Marine Biology

, 165:79 | Cite as

Factors affecting the importance of myctophids in the diet of the world’s seabirds

Review, concept, and synthesis

Abstract

Mesopelagic myctophid fish are a key component of the world’s ocean food webs, linking primary consumers and predators. Among marine predators, seabirds are globally significant consumers, but the extent to which they feed on myctophids has been investigated only at the regional scale. This global-scale review of analyses of the stomach contents of 228 seabird species reveals that the occurrence of myctophids in seabird diets is extremely variable. However, myctophids do constitute a considerable amount of the food of penguins, the Procellariidae (shearwaters/petrels, etc.), and storm-petrels; in locations where birds are foraging in oceanic basin/shelf slope habitat; and among birds that feed at night. Recent analyses of the fatty acid signature of stomach oil emphasize that myctophids can be important prey also for seabirds exploiting oceanic habitats. Current efforts to survey seabirds’ distribution outside the breeding period, when they often become more oceanic, and their circadian activity may further support the global importance of myctophids as a pathway for carbon advection between marine compartments.

Notes

Acknowledgements

The authors thank O. Yamamura for information on the global distribution of myctophids, B. Nishizawa for statistical advice, Drs. Yves Cherel, David Ainley and a anonymous reviewer for valuable and helpful comments.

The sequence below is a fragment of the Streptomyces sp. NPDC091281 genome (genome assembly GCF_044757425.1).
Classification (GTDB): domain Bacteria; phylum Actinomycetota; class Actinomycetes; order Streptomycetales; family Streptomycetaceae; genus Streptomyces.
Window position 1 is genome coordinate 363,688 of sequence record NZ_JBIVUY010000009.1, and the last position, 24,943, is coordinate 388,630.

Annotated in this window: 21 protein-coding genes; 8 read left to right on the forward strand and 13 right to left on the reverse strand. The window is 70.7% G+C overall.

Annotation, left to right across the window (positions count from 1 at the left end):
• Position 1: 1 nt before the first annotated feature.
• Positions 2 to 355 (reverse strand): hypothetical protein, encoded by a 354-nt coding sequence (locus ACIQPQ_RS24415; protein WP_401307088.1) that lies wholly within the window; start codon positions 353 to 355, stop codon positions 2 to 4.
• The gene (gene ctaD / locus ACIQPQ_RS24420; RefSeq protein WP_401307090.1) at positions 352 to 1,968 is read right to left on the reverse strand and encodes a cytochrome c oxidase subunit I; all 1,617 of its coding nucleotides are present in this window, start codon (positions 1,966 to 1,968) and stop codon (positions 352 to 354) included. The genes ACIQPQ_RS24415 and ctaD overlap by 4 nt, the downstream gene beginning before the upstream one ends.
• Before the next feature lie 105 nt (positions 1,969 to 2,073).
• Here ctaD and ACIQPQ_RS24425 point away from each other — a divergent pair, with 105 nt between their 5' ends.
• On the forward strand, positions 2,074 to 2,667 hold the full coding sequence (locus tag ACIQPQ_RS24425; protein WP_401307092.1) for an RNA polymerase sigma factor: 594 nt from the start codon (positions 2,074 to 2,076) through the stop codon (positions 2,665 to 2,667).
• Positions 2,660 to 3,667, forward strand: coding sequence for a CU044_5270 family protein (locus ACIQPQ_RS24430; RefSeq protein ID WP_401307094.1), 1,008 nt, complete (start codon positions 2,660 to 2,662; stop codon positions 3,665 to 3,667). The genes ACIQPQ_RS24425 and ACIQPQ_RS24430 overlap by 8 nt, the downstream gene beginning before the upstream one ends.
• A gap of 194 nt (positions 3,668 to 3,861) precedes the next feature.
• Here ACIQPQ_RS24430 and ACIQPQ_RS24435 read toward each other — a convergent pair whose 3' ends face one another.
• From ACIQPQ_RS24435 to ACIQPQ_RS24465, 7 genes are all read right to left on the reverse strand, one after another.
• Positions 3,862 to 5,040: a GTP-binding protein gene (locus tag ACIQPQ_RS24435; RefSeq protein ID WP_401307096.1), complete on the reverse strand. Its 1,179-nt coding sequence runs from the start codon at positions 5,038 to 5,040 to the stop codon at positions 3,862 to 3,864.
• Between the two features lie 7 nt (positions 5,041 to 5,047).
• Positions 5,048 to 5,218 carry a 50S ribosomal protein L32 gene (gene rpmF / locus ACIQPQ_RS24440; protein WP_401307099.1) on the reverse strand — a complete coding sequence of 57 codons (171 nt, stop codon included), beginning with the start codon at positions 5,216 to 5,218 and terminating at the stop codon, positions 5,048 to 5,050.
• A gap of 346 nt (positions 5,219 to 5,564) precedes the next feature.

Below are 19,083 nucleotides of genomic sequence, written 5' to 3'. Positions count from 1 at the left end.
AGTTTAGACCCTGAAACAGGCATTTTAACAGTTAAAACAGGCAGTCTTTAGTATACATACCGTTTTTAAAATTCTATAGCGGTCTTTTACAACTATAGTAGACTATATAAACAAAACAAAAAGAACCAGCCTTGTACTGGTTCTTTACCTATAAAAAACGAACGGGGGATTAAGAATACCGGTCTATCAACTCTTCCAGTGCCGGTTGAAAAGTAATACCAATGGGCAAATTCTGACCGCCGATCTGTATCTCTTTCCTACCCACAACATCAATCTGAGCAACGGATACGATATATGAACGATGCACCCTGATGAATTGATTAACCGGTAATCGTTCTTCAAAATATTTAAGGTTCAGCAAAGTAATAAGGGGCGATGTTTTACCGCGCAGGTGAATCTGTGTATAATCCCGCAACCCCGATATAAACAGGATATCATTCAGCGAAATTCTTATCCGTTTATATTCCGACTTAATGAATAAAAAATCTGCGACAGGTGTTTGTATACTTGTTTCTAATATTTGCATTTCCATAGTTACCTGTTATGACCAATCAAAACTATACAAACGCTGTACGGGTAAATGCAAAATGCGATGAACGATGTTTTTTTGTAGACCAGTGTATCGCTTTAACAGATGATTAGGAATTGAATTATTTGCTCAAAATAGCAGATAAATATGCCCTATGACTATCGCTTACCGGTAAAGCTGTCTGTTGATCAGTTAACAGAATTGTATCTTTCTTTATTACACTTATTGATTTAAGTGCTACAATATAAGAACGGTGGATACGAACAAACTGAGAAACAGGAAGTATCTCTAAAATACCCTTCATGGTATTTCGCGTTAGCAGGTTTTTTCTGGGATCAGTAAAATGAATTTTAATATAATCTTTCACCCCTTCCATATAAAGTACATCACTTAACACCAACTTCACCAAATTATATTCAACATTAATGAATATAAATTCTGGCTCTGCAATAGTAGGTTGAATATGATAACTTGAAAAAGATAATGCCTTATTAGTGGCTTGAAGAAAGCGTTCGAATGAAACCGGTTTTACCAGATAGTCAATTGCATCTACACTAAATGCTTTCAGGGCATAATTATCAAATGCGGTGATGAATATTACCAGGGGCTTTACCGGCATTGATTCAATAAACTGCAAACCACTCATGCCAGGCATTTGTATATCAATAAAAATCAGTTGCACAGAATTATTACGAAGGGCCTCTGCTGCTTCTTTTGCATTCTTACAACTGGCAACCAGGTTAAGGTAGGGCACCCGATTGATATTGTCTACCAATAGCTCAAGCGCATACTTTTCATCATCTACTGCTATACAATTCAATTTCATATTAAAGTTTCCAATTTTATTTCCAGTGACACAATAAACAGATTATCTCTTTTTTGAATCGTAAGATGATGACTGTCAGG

Compliance with ethical standards

Conflict of interest

The authors have no conflicts of interest.

Ethical approval

This article does not contain any studies with human participants performed by any of the authors. This article is a review paper and does not contain any studies with animals performed by any of the authors.

Supplementary material

227_2018_3334_MOESM1_ESM.pdf (612 kb)
Supplementary material 1 (PDF 612 kb)

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Copyright information

© Springer-Verlag GmbH Germany, part of Springer Nature 2018

Authors and Affiliations

  1. 1.Graduate School of Fisheries SciencesHokkaido UniversityHakodateJapan
  2. 2.National Institute of Polar ResearchTachikawaJapan

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